Controversies Egypt

Zahi Hawass remains antiquities minister—for now

A cabinet reshuffle may well end his term, but it is proving difficult to find his replacement

Zahi Hawass, left, remains as Egypt's antiquities minister, though his future is uncertain. The nomination of his expected replacement, Abdel Fatah El Banna, right, was cancelled after outcry from archaeologists

CAIRO. Egyptian antiquities boss Zahi Hawass still remains the minister, despite reports that he has been sacked. On 19 July he told The Art Newspaper that prime minister Esssam Sharaf has asked him to continue to go to work. However, Hawass’s future is now very uncertain.

Although Hawass is facing dismissal in an imminent cabinet reshuffle, it is proving complicated to find his replacement as antiquities minister. Last Sunday Abdel Fatah El Banna of Cairo University was named as his successor, but the appointment failed to go ahead after he faced criticism, including protests from antiquities staff.

Hawass is a colourful and controversial figure who dominates Egyptology. After running the Supreme Council of Antiquities since 2002, he was appointed minister by former president Hosni Mubarak on 31 January. When Mubarak was toppled 11 days later, Hawass remained as minister, but he resigned on 5 March, citing two reasons. Hawass felt the army was no longer guarding archaeological sites and he himself faced what he regarded as false claims over “stealing antiquities and doing other illegal things.”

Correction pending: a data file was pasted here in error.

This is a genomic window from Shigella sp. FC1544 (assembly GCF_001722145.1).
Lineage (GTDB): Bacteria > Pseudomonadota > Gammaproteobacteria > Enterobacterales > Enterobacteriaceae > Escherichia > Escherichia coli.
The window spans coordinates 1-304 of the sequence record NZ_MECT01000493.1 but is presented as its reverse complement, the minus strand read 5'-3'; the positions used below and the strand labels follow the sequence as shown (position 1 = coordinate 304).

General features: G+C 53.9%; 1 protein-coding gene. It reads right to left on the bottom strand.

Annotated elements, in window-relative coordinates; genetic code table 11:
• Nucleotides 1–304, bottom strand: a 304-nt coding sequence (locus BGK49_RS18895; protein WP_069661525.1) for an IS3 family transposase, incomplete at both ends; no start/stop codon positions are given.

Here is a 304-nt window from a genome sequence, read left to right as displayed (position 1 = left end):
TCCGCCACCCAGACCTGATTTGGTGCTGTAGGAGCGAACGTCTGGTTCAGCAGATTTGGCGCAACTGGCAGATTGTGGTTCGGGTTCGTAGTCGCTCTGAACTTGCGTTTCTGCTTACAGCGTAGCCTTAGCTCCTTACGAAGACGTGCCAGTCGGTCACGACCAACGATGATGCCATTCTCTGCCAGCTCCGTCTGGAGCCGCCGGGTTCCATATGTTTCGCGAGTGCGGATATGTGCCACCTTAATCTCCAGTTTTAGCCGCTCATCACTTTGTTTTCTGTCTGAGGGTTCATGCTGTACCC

Alaa El Din Shaheen was named as Hawass’s successor, although the appointment was never confirmed. Hawass was reappointed minister on 30 March.

Hawass continues to face a string of problems. He is regarded as having been close to Mubarak and the former president’s wife, Suzanne. Antiquities staff have protested over employment conditions. Hawass’s lucrative consultancy with America’s National Geographic is being been questioned, as well as his links with US companies presenting Tutankhamun exhibitions and selling associated merchandise. He became embroiled in a dispute over a contract for the shop at the Egyptian Museum in Cairo. And critics felt that his reaction to last January’s looting at the museum was not vigorous enough.